"Jeopardy" is a platform for challenging our assumptions about people. Seriously.

"Jeopardy!" and man vs. machine: Artificial intelligence will always be a step behind - latimes.com

Steven Baker is author of the up-coming "Final Jeopardy: Man vs. Machine and the Quest to Know Everything." If you haven't seen the three-part match, the finale will be broadcast this evening and Baker will be updating this post with real results shortly after.

First, this passage from his op-ed in the LA Times is worth a chuckle (Watson, if it isn't clear, is the name of the computer competitor):

Once, when queried about a famous French bacteriologist, Watson skipped right past Louis Pasteur and responded instead: "What is, 'How tasty was my little Frenchman?'" (the title of a 1971Brazilian movie about cannibals). Even worse, Watson churned away for nearly two hours to come up with such nonsense. Things have changed.

Yes, funny. Funny to a fault, actually. The real message is one of shifting priorities in our offices. We've written much recently on efforts to rethink how we manage our people, how important they are to the way process and technology interact. But the advent of a super-computer that is actually competitive on a show like Jeopardy feels like a more important message than one of simple entertainment.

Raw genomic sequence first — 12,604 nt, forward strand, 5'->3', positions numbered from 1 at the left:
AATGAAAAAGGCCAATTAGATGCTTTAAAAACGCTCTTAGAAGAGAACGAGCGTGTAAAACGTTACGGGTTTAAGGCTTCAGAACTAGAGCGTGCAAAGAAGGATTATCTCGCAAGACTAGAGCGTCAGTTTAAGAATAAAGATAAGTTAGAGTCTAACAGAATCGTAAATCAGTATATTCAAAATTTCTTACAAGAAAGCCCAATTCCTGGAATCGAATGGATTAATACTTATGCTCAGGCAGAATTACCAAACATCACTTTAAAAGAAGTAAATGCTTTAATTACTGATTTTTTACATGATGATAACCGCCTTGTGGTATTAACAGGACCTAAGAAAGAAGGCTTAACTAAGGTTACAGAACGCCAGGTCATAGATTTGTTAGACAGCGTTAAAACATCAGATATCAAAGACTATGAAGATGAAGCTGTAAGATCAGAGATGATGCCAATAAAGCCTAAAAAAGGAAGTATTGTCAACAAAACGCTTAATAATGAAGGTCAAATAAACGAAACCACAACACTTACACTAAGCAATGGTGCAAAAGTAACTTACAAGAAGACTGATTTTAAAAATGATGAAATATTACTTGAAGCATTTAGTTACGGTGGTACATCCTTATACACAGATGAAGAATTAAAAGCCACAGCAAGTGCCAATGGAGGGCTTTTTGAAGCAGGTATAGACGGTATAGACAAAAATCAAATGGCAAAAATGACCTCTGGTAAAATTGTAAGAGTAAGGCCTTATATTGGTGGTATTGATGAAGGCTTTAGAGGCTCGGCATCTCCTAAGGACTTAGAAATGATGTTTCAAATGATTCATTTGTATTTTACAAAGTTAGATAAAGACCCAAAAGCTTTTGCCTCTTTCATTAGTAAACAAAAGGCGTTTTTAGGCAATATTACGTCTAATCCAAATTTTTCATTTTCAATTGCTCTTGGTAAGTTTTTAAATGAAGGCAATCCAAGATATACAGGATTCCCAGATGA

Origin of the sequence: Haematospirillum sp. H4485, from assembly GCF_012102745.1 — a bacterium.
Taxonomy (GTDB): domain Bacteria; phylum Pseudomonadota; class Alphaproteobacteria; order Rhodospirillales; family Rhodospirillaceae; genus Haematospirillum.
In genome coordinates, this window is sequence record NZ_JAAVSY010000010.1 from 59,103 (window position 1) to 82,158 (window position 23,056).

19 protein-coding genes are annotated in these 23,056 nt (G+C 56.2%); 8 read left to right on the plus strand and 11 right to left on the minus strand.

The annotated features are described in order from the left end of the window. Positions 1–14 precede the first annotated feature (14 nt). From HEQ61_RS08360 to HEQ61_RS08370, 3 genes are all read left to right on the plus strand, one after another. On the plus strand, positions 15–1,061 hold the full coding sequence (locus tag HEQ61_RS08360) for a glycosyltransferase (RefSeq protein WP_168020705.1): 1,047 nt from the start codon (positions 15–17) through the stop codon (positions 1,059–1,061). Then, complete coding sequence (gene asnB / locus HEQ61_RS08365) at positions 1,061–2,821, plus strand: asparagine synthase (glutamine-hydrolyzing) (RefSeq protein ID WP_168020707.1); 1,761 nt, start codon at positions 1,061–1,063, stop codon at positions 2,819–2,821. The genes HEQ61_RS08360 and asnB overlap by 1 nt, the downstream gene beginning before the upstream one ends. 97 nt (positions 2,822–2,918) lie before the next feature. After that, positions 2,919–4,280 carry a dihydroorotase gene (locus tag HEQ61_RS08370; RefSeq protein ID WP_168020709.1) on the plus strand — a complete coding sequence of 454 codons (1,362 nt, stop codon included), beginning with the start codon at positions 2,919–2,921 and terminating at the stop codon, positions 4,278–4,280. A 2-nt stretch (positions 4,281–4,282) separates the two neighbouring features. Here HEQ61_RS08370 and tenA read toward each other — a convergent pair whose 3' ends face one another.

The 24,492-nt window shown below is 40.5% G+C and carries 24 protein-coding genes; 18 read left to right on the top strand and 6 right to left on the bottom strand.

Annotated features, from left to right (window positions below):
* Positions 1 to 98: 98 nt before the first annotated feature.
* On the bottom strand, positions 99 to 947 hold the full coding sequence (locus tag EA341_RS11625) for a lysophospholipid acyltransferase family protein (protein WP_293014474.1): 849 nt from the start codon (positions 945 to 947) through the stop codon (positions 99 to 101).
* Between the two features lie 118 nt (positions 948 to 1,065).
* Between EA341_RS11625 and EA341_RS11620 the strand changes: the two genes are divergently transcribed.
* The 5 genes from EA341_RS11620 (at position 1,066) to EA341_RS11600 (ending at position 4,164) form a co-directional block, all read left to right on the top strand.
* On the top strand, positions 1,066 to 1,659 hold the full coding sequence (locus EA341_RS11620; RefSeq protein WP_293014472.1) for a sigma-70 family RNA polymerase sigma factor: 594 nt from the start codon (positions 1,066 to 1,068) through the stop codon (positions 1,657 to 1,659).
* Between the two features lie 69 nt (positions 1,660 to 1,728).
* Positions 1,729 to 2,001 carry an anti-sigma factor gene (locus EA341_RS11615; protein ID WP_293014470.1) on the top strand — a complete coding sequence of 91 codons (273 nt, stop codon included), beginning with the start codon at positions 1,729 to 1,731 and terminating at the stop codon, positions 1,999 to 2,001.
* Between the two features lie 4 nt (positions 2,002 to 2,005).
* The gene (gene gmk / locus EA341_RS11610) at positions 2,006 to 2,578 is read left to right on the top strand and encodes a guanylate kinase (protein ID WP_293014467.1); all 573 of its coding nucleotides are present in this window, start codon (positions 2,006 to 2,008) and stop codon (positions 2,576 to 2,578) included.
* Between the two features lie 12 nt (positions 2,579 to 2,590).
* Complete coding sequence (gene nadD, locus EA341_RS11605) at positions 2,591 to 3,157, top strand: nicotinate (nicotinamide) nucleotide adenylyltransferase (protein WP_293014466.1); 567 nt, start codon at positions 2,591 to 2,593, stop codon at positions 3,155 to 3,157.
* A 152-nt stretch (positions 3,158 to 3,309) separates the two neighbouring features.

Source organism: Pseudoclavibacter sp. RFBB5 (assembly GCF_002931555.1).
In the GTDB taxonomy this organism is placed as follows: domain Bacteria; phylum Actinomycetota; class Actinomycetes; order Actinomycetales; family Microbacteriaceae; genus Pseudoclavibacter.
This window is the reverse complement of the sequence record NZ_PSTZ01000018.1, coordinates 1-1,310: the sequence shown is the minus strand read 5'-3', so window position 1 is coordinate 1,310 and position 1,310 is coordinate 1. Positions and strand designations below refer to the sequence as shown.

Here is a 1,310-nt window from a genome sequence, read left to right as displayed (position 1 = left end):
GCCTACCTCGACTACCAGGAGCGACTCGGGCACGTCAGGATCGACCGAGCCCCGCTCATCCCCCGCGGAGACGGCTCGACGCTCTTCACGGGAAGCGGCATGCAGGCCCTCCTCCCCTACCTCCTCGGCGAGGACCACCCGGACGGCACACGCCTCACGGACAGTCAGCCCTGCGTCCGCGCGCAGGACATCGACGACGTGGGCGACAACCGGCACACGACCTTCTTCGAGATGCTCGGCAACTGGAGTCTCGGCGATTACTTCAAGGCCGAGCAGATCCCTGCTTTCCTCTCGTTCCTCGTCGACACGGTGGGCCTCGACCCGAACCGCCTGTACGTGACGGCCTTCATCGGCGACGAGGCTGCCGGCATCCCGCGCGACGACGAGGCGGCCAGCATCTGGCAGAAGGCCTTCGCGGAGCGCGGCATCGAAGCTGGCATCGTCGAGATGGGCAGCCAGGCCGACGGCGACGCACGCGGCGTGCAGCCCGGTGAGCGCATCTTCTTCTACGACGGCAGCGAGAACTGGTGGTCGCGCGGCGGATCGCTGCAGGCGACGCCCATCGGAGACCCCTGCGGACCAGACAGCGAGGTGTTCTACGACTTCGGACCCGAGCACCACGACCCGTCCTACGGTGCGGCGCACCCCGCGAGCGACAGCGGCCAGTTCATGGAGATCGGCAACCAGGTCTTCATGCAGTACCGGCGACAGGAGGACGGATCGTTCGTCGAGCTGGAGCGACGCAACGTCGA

So, we offer this question: are you using your teams to complete the tasks that are worthy of their capabilities? Your people are (generally) a vastly underused resource. Consider the challenges you are giving your teams and the trust you give them to deliver creative results with minimal supervision. In most cases, getting great results from them will hinge more on giving them challenges that are up to their ability rather than the converse: that you have staff whose collective ability is not up to the tasks they are given.

Baker summarizes:

The rest of us will adapt to the invasion of question-answering Watsons by focusing on work at which the human brain excels — and will leave the rest to machines. We've already outsourced long division, spelling and much of our highway navigation to machines. Now we'll look to them more and more to dig through mountains of data and come up with answers for us. This should free us up to do what remains uniquely human, at least for now: generating fresh ideas.

UPDATE: Wired has a terrific set of pictures inside the Watson facility, if you fancy a tour.